A guide to the German “Sperrkonto” blocked account
The Global Education Times news team has created a detailed guide for international students on the Sperrkonto blocked account needed for a German study visa.
Starting 1 January 2020, new rules about how much money foreign students need in a “Sperrkonto” German blocked account to secure a study visa have come into force.
Last year, we reported on the development that the Federal Foreign Office of Germany has increased by 20% to €10,236 the required amount of money in a “Sperrkonto” blocked account for foreign students to secure a German student visa.
As the new rules come into effect, Global Education Times spoke to Nadja Hofmann, Student Services and Compliance Manager at GISMA Business School, and Jack Galloway, Student Services Manager at ESMT Berlin, to find out exactly what it is and who needs it.
What is a Sperrkonto blocked account?
“A Sperrkonto,” Hofmann states, “is necessary for all international students from non-EU or non-EEA countries, who need to prove their financial status in order to prove that students can finance their education abroad, including tuition and accommodation.”
Galloway added: “Many foreign students applying for a visa or residence permit need to open a blocked account in advance of their visa or residence permit appointment. The purpose is to demonstrate that the student has enough money to cover living expenses while in Germany.”
Looking at the process of opening and funding an account, Hofmann said: “The process to open a blocked account needs to be started before applying for a visa; as for the actual visa application in their home country, students must provide sufficient financial means as part of the application.
“99.9% of consulates/embassies request to see a [Sperrkonto] blocked bank account when students apply for a visa. Failure to show a blocked bank account with enough money can lead to extended visa processing times, or in the worst case-scenario, a visa refusal.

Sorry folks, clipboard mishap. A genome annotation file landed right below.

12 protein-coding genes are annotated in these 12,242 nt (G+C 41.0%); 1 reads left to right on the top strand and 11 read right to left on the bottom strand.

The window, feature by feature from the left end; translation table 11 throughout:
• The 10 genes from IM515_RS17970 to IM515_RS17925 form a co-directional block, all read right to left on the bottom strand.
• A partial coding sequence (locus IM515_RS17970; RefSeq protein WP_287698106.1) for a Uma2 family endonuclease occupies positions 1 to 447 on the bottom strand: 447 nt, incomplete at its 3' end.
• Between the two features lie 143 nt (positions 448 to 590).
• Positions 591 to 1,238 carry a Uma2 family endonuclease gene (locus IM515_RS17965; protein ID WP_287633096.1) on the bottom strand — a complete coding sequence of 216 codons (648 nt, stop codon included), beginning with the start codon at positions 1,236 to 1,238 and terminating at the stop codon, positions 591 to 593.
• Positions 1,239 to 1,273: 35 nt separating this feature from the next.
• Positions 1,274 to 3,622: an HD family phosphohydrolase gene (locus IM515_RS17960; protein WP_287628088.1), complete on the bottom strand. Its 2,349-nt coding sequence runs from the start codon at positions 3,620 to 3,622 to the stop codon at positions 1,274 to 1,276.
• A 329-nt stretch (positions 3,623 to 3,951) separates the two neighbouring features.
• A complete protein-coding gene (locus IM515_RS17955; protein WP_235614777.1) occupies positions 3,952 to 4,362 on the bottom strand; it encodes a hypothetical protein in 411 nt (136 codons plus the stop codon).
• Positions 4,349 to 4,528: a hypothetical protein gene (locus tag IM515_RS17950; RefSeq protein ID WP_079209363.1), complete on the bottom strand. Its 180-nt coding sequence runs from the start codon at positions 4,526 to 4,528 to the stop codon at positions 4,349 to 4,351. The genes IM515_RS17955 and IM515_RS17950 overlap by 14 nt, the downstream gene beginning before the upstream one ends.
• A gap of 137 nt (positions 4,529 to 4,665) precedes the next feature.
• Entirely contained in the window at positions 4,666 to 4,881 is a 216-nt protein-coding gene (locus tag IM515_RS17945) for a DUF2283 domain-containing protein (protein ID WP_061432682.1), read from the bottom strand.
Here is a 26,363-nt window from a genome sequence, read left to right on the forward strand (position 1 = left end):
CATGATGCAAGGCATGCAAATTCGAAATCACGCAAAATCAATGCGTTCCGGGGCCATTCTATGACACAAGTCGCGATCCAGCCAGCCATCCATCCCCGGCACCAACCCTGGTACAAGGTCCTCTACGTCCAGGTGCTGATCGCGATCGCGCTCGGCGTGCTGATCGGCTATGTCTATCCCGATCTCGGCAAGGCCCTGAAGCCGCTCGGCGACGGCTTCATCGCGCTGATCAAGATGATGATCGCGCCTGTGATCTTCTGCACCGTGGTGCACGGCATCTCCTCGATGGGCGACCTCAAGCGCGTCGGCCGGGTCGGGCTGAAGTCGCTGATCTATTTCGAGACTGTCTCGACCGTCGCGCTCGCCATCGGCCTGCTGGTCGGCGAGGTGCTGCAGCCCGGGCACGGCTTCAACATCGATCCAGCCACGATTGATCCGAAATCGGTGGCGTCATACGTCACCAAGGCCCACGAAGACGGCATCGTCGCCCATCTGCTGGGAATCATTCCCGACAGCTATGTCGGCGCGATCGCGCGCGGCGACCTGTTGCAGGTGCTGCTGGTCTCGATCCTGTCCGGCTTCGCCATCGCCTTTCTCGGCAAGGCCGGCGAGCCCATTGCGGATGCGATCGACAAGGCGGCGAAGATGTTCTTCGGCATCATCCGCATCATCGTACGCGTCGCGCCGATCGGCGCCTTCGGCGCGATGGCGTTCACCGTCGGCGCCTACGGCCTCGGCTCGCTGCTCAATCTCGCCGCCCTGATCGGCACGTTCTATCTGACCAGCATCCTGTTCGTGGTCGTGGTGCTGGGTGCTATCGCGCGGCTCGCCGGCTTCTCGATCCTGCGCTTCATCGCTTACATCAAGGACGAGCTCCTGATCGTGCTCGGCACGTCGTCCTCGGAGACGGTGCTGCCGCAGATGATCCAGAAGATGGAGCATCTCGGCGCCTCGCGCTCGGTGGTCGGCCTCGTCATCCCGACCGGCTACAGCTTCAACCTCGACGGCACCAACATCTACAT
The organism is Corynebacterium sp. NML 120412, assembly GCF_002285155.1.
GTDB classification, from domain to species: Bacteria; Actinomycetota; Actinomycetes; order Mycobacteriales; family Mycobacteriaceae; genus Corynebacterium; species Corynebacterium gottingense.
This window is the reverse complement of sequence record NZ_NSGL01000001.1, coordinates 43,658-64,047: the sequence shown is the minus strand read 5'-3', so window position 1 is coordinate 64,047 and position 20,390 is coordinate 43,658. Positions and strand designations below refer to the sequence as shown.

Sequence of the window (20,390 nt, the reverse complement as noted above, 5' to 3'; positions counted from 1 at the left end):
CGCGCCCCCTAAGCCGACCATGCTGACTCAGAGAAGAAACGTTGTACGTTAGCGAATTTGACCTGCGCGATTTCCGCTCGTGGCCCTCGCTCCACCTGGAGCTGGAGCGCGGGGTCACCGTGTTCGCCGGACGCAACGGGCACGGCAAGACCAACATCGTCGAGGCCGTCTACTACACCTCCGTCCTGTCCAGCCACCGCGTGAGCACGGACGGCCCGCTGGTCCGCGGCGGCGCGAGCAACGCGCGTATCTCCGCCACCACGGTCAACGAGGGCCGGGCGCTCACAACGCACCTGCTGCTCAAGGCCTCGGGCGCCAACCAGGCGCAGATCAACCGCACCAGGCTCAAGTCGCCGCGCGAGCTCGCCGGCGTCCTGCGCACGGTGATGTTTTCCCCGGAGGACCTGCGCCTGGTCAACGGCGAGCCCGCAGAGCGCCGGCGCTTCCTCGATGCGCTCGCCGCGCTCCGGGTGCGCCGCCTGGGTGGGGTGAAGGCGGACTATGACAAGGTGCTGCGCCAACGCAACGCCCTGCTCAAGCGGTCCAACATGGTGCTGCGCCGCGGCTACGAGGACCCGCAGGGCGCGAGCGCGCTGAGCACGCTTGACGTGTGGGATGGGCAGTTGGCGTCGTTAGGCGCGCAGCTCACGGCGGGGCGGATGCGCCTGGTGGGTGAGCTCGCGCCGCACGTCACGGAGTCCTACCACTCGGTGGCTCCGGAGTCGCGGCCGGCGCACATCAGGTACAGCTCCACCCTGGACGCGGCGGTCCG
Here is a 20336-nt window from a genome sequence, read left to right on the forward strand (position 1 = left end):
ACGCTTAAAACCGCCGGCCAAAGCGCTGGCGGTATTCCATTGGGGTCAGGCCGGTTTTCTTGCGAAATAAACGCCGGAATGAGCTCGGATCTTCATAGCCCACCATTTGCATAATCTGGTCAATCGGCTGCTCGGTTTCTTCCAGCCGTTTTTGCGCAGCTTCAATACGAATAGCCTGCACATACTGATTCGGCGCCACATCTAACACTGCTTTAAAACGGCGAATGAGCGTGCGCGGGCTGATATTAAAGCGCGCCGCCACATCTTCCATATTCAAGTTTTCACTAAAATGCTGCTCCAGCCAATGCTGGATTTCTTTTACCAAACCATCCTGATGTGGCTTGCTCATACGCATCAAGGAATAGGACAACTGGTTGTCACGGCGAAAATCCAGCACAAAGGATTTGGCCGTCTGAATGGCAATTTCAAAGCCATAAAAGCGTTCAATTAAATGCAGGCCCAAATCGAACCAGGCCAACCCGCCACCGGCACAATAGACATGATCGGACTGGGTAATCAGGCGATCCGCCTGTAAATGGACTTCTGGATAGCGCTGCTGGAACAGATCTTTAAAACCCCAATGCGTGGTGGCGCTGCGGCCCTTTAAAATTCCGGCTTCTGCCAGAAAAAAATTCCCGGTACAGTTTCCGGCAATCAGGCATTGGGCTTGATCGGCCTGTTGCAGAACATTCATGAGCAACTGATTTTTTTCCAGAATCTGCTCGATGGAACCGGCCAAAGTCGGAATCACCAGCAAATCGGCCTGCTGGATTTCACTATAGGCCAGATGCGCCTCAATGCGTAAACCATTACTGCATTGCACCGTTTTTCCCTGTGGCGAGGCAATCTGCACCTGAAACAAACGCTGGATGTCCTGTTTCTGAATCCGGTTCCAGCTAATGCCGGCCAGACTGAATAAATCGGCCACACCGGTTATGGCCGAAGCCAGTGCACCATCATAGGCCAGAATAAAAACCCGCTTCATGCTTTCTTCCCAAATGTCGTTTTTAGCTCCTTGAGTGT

“Therefore, a blocked bank account is vital as it can take some time for the blocked bank account to be opened up, we suggest students set up as blocked bank account as soon as possible to be able to show it during the visa interview.”
Given that the account exists to prove that the student is able to support themselves financially during their time in Germany, Galloway states that, “there are other ways of demonstrating this: their parents or a German citizen can vouch for them in an official letter, or scholarships recipients can use their scholarship letter, but the blocked account is the most common choice.”
Because only international students from the outside the EU need a visa/residence permit to study in Germany, only non-EU and non-EEA students will need to open the blocked account.
How much money does the account need? And what makes it a “Sperrkonto” blocked account?
Following a 20% increase in the amount required, from January 2020, the required amount for a student residence permit has increased from from €8,640 per year (€720 per month) to €10,236 (€853 per month), reflecting the increased cost of living in Germany.
The reason that the account is described as being “blocked” is because the account holder is restricted to only withdrawing €853 per month in order to preserve the long-term availability of their funds.
Is a Sperrkonto still required after the first year of study?
Hofmann states that because “this visa is only valid for a certain amount of time and is usually not valid for the entire duration of planned studies, therefore, to extend the students’ legal stay in Germany they must apply for a residence permit before the visa expires.
“For the residence permit application, German authorities will also want to see proof of finance for an entire year (even if the programme ends before that year).
“Hence, students will have to show again a blocked bank account with at least €10,236. If students have already withdrawn money from the account at this point, the account will need to be refilled.”